What Makes Lymphoma Turn Lethal?
A study by researchers at Columbia and the Hong Kong University of Science and Technology is helping to clarify how low-grade lymphoma changes as it develops into a more aggressive tumor, which could lead to the development of new treatments.
Though often incurable, many low-grade B-cell lymphomas are slow to develop and not life-threatening. Among some patients, however, the tumors transform into more aggressive lymphomas and pose a greater threat.
The transformation into more aggressive disease is thought to be assisted by a protein called AID that creates mutations throughout the B-cell genome. But the features and consequences of many of these mutations remain hidden.
To better understand how AID changes the genome and transforms lymphoma, a team led by Columbia researchers Rebecca Leeman-Neill, MD, PhD, and Uttiya Basu, PhD, and their HKUST collaborators, Dong Song and Jiguang Wang, PhD, tapped into a unique collection of tumor samples from patients whose follicular lymphoma transformed into a much more aggressive type called double-hit lymphoma. Using samples collected at different times during the patients’ disease progression, the team was able to carry out whole genome sequencing of each tumor to track the mutations that accrued during transformation.
The genomic data revealed that transforming mutations were concentrated in noncoding, superenhancer-embedded promoter regions of many genes and altered gene expression in lymphomas in unexpected ways.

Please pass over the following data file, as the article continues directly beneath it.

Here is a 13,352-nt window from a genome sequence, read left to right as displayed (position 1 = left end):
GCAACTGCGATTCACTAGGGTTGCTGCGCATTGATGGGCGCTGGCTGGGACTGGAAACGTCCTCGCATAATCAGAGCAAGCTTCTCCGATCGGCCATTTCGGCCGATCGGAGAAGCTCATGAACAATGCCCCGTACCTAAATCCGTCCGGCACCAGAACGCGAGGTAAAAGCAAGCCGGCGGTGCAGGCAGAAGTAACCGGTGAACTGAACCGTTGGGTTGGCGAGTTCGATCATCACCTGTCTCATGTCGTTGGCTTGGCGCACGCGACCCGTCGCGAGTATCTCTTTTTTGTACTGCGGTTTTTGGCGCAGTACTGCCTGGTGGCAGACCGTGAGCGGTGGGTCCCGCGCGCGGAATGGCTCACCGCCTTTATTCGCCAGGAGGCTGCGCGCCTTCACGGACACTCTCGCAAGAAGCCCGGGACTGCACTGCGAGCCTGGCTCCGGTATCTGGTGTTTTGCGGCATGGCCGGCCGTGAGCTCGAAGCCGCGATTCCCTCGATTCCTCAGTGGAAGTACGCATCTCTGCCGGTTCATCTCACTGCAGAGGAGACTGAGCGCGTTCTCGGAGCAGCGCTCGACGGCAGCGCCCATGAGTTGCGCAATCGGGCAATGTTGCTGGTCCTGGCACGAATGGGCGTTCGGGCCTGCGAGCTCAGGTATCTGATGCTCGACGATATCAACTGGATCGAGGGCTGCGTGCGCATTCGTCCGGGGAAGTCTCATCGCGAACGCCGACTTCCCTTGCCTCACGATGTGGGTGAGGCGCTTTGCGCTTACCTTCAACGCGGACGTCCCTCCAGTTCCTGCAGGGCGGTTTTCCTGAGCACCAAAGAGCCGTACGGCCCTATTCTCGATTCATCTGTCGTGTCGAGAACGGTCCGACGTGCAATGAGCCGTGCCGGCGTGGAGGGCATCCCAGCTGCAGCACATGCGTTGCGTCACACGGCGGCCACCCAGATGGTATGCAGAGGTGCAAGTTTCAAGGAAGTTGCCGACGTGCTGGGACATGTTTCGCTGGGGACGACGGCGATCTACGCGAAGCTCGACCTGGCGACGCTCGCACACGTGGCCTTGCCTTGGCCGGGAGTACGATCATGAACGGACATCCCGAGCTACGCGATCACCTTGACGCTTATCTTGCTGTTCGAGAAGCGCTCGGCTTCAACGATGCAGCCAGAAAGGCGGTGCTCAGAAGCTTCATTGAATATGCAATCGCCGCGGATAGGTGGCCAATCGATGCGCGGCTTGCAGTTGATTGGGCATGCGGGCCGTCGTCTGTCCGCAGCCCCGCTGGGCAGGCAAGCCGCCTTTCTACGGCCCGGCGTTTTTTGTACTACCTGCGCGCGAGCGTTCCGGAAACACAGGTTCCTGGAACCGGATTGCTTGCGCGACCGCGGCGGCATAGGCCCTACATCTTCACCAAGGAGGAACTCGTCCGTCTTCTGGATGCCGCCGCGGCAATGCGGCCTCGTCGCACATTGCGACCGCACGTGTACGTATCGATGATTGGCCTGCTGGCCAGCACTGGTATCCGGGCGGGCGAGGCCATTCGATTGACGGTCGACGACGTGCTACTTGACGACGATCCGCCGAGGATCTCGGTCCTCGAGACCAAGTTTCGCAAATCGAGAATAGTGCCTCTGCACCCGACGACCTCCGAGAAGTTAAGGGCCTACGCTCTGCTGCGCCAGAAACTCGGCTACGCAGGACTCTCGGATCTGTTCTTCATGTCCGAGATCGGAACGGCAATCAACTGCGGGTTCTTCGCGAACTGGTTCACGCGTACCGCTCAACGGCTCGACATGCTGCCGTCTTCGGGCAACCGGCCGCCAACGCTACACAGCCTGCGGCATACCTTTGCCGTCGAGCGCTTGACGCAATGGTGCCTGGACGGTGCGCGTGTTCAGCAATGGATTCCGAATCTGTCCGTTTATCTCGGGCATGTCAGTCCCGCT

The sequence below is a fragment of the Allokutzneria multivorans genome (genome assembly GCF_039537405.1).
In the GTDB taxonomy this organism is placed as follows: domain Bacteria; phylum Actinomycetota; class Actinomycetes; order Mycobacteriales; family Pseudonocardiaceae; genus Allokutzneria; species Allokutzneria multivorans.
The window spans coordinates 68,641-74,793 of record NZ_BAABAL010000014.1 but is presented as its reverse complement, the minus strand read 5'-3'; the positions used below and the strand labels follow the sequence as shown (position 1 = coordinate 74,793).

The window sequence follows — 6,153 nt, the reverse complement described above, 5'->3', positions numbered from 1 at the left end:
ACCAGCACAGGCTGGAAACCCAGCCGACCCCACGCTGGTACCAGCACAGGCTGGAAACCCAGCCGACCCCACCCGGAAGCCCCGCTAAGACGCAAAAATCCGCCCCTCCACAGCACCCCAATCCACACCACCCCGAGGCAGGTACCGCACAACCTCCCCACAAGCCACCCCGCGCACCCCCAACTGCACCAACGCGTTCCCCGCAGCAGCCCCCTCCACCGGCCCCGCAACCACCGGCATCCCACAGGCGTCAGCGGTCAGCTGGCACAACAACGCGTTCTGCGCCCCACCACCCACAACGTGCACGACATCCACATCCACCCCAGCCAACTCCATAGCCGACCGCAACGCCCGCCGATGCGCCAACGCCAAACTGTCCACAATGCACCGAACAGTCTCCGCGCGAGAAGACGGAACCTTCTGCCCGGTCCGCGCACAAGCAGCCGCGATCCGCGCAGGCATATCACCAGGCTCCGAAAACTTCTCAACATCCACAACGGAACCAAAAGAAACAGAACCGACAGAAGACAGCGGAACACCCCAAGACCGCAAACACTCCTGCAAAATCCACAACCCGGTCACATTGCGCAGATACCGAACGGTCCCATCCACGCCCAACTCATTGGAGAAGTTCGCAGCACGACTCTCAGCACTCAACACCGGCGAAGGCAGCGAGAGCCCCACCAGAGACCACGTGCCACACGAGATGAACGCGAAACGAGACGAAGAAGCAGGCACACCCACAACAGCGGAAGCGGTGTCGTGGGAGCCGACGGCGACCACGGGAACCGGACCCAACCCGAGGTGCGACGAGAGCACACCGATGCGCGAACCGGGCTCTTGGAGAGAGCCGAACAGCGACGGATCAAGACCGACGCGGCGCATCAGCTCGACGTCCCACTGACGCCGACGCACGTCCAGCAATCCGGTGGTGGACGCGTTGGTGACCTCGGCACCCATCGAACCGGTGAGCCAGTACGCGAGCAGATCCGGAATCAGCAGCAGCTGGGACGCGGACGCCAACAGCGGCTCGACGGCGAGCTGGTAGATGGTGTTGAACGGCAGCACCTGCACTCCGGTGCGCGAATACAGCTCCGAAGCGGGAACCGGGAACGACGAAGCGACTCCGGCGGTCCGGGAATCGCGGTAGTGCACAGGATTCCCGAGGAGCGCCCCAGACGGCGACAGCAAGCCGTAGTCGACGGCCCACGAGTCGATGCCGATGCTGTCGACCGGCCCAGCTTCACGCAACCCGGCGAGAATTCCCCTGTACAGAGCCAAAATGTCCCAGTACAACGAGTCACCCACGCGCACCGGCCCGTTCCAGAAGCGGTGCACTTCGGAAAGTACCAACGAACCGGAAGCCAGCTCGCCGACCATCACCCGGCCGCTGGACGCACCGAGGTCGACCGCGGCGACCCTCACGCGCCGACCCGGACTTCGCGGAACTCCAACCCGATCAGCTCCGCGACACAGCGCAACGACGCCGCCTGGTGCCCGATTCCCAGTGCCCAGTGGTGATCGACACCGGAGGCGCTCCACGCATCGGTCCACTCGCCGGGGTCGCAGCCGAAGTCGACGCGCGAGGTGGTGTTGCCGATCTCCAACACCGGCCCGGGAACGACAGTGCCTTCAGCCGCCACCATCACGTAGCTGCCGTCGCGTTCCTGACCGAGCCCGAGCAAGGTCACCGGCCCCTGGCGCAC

“We expected mutations in these regions to affect the transcription of genes normally controlled by the mutated promoters, but we also found that the enhancer-promoter interactions were rewired, affecting expression of other neighboring genes,” Leeman-Neill says.
The researchers investigated the consequences of one particularly common transformation-associated mutation, in the PAX5 promoter, which resulted in rewiring of enhancer-promoter interactions, to turn on the ZCCHC7 gene. Those changes altered ribosome biogenesis, leading to widespread changes in protein synthesis in lymphoma cells, including a decline in the synthesis of DNA repair proteins, tumor suppressors, and proteins targeted by currently available therapeutics.
The findings also suggest that enhancer retargeting is widespread during lymphoma progression.
“These changes may reveal potential opportunities for treating aggressive lymphomas or even preventing their development,” Leeman-Neill says
Rebecca Leeman-Neill, MD, PhD is assistant professor of pathology & cell biology at Columbia University Vagelos College of Physicians and Surgeons.
Uttiya Basu, PhD, is professor of microbiology & immunology at Columbia University Vagelos College of Physicians and Surgeons.
The Columbia researchers were supported by the NIH (grants R01AI099195, RO1AI143897, R01AI134988, T32AI148099, and T32CA265828) and the U.S. Department of Defense (W81XWH-18-1-0394).
All co-authors are: Rebecca J. Leeman-Neill (Columbia), Dong Song (Shenzhen-Hong Kong Collaborative Innovation Research Institute and Hong Kong University of Science and Technology), Jonathan Bizarro (Columbia), Ludivine Wacheul (Université libre de Bruxelles), Gerson Rothschild (Columbia), Sameer Singh (Charité-Universitätsmedizin Berlin), Yang Yang (Hong Kong Polytechnic University), Aditya Y. Sarode (Columbia), Kishore Gollapalli (Columbia), Lijing Wu (Columbia), Wanwei Zhang (Columbia), Yiyun Chen (Hong Kong University of Science and Technology), Max C. Lauring (Columbia), D. Eric Whisenant (Columbia), Shweta Bhavsar (University of Pittsburgh), Junghyun Lim (Jeonbuk National University), Steven H. Swerdlow (University of Pittsburgh), Govind Bhagat, Qian Zhao (Hong Kong Polytechnic University), Luke E. Berchowitz (Columbia), Denis L. J. Lafontaine (Université libre de Bruxelles), Jiguang Wang (Shenzhen-Hong Kong Collaborative Innovation Research Institute, Hong Kong University of Science and Technology, and Hong Kong Center for Neurodegenerative Diseases), and Uttiya Basu (Columbia).
The authors declare no competing interests.